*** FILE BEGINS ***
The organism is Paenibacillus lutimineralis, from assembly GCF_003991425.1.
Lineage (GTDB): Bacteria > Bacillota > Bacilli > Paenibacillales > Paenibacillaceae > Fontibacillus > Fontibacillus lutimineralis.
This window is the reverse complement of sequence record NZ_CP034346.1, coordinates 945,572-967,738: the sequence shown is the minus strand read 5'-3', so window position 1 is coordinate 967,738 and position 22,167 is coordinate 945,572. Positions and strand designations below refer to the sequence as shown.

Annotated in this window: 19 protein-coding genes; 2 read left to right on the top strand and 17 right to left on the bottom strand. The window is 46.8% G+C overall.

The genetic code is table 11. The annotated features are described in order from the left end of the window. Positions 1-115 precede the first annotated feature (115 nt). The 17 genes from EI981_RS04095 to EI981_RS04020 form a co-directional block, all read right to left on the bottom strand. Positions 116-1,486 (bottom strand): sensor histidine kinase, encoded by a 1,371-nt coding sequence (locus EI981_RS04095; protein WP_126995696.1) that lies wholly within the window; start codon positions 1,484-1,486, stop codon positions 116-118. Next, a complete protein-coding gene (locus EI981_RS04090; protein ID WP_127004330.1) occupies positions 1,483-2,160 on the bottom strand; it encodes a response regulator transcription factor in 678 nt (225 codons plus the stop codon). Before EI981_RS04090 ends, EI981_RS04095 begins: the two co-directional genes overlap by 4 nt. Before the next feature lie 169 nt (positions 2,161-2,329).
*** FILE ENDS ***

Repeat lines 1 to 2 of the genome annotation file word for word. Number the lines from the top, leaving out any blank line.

The organism is Paenibacillus lutimineralis, from assembly GCF_003991425.1.
Lineage (GTDB): Bacteria > Bacillota > Bacilli > Paenibacillales > Paenibacillaceae > Fontibacillus > Fontibacillus lutimineralis.